17. The process defined in claim 16, wherein the polymer has an average particle size in the range of from about 0.5.mu.m to about 200.mu.m.

18. The process defined in claim 16, wherein the polymer has an average particle size in the range of from about 2.mu.m to about 50.mu.m.

19. The process defined in claim 16, wherein the polymer has an average particle size in the range of from about 2.mu.m to about 10.mu.m.

20. The process defined in claim 17, wherein said polymer consists essentially of a single polymer.

21. The process defined in claim 17, wherein said polymer consists essentially of a mixture of two or more polymers.

22. The process defined in claim 16, wherein said polymer is selected from the group consisting of group consisting of polycarbonate, poly(methyl methacrylate), poly(amide-imide), polyacryleneketone, poly(acrylonitrile-butadiene-styrene), polyetheretherketone, poly(phenol-formaldehyde), polyphenol, polyester, polacrylate, polyeryl sulfone, poly(ether-imide), polyether sulfone, poly(ethylene terephthalate), polyacrylonitrile, polyamide, polystyrene, poly(vinyl chloride), poly(vinyl alcohol), polychlorotrifiuoroethylene, epoxy, polycyanate, polymethylpentene, poly(vinyl acetate), poly(vinylidene chloride), poly(vinyl fluoride), polychloroprene, poly(vinylidene fluoride), poly(ethylene oxide), polyoxymethylene, polyisoprene, polyisobutylene, polyethylene, polybutadiene and substituted derivatives thereof.

23. The process defined in claim 16, wherein said polymer is selected from the group consisting of EPON, cellulose acetate, nylon 6,6, ionomers, cellulose propionate, nylon 6, polyvinyl butyral, cellulose nitrate, poly(vinyl formate), cellulose acetate butyrate, ethyl cellulose, nylon 11, polyimides, melamine-phenol resin, melamine-formaldehyde resin, polymethyl methacrylate, acrylonitrile-butadiene-styrene, polyoxymethylene, nylon 12, poly(aryl ether), polysulfones, polyesters, polycarbonates and substituted derivatives thereof.

24. The process defined in claim 17, wherein said polymer is selected from the group consisting of polyamide, polypropylene and polyethylene.

25. The process defined in claim 16, wherein the pressure is at least about 10 MPa.

26. The process defined in claim 17, wherein the pressure is at least about 30 MPa.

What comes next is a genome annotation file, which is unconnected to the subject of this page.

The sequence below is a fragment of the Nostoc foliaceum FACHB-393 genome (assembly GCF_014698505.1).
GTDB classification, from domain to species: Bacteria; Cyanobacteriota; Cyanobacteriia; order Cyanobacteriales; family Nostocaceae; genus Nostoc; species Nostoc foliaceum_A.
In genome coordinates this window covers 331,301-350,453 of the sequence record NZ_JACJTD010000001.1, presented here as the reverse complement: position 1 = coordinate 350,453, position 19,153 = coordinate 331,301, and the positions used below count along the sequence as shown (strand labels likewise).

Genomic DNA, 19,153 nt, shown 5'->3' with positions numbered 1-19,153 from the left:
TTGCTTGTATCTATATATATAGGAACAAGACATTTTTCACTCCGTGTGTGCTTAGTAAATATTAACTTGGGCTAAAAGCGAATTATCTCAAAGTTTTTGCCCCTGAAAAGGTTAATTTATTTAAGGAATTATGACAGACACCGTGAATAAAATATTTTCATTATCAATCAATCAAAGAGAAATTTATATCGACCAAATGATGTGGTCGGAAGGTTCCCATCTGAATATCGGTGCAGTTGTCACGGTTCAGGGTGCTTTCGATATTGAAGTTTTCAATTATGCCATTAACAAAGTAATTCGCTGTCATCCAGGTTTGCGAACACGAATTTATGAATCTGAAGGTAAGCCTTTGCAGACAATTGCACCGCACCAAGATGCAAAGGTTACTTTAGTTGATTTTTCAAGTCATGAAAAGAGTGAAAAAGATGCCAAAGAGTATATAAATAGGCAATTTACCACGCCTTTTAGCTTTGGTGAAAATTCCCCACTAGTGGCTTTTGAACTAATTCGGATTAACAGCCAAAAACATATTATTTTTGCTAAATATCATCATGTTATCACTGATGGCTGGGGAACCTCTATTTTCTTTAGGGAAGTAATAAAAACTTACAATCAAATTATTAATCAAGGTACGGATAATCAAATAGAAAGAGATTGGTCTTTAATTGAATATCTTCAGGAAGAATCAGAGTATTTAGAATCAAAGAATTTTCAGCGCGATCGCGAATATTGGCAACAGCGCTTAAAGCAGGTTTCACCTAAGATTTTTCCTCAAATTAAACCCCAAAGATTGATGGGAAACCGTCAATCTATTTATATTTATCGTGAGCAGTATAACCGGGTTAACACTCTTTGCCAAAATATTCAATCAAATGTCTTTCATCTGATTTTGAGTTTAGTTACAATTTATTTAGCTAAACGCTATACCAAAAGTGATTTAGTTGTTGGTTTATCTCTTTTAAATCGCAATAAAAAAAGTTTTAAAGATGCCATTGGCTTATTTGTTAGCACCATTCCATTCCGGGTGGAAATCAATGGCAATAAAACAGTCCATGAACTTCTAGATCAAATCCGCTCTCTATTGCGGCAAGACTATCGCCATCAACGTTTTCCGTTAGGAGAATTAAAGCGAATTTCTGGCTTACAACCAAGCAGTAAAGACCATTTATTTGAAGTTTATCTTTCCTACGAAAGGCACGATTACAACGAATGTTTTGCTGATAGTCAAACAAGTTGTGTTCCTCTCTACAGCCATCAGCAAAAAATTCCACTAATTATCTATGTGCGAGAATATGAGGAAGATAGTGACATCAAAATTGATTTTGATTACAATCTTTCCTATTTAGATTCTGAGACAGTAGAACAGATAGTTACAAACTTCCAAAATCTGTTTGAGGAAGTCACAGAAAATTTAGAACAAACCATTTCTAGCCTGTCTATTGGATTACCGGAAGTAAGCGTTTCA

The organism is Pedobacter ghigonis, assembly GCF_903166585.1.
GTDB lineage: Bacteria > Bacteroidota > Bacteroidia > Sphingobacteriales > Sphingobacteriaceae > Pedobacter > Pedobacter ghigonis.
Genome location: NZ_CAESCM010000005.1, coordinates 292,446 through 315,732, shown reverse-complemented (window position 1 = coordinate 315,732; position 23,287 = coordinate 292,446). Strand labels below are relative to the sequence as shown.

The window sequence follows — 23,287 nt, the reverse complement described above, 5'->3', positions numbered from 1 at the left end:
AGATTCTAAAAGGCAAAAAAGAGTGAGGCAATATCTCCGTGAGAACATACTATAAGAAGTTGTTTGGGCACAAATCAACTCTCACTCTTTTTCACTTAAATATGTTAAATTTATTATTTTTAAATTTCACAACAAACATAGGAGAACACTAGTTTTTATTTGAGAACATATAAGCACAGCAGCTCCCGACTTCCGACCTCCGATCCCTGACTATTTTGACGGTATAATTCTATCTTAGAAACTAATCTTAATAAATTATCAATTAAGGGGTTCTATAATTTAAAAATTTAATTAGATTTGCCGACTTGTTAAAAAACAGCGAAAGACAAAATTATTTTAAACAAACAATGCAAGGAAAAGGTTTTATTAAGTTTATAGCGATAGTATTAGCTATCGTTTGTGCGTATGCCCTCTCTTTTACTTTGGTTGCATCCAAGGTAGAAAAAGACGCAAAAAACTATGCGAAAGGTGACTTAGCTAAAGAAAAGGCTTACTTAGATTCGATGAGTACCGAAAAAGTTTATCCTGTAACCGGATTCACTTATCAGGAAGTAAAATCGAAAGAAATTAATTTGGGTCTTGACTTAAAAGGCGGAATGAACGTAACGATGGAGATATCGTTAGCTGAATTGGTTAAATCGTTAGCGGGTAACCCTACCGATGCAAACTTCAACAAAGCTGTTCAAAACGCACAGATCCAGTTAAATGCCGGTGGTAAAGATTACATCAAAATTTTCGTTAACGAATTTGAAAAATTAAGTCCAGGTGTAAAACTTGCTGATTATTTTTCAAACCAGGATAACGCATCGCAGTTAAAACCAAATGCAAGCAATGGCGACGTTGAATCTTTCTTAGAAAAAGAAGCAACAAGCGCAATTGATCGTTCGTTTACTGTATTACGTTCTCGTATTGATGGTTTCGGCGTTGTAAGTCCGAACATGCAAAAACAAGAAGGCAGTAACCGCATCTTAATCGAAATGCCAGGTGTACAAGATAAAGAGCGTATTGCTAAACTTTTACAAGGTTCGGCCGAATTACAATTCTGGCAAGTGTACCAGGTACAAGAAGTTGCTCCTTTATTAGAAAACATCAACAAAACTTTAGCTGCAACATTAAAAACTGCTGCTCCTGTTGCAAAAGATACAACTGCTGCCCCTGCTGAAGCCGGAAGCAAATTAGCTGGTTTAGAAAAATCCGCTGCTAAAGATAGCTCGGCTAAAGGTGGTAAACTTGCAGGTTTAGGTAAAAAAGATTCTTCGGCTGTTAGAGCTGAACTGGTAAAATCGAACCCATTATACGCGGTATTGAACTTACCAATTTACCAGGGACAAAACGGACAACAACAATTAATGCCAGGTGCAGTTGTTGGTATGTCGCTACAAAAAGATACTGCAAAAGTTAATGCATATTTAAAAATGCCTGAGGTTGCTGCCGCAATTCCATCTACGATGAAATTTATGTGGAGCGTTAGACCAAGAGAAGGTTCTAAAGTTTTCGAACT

27. The process defined in claim 16, wherein the pressure is at least about 55 MPa.

28. The process defined in claim 23, wherein the powdered precursor material is subjected to a pretreatment prior to heating thereof, the pretreatment comprising maintaining the polymer at a temperature of from about 50.degree. to about 100.degree. C. under vacuum of a period of at least about 5 hours.

29. The process defined in claim 17, wherein the powdered precursor material is heated to a temperature defined by the range of from about 25.degree. C. less than the melting point of the polymer up the melting point of the polymer.

30. The process defined in claim 16, wherein the powdered precursor material is heated to a temperature defined by the range of from about 50.degree. C. less than the melting point of the polymer up the melting point of the polymer.

31. The process defined in claim 17, wherein the polymer is mechanically milled in a ball mill.

32. The process defined in claim 17, wherein the polymer is mechanically milled in a ball mill capable of providing an overall acceleration of at least about 10 g's.

33. The process defined in claim 32, wherein the polymer is mechanically milled in a ball mill comprising a mill chamber which is cooled to a temperature below the glass transition temperature of the polymer.

34. The process defined in claim 16, wherein mechanically milling of the polymer comprises freezing the polymer to produce a frozen polymer and thereafter crushing the frozen polymer to produce the powdered precursor material.

Referenced Cited
U.S. Patent Documents
3591362 July 1971 Benjamin
3728088 April 1973 Benjamin
3816080 June 1974 Bomford et al.
4292079 September 29, 1981 Pickens et al.
4643780 February 17, 1987 Gilman et al.
5004778 April 2, 1991 Waagen et al.
5021523 June 4, 1991 Iizuka et al.
5180777 January 19, 1993 Padwa et al.
Other references
  • Calgary-Herald, "This plastic shrugs at nuclear blasts," Wednesday, Apr. 14, 1993, p. A3.
Patent History
Patent number: 5367048
Type: Grant
Filed: Jun 19, 1992
Date of Patent: Nov 22, 1994
Assignee: University Technologies International Inc. (Alberta)
Inventor: William J. D. Shaw (Calgary)
Primary Examiner: John Kight, III
Assistant Examiner: Duc Truong
Law Firm: Fitzpatrick, Cella, Harper & Scinto
Application Number: 7/901,163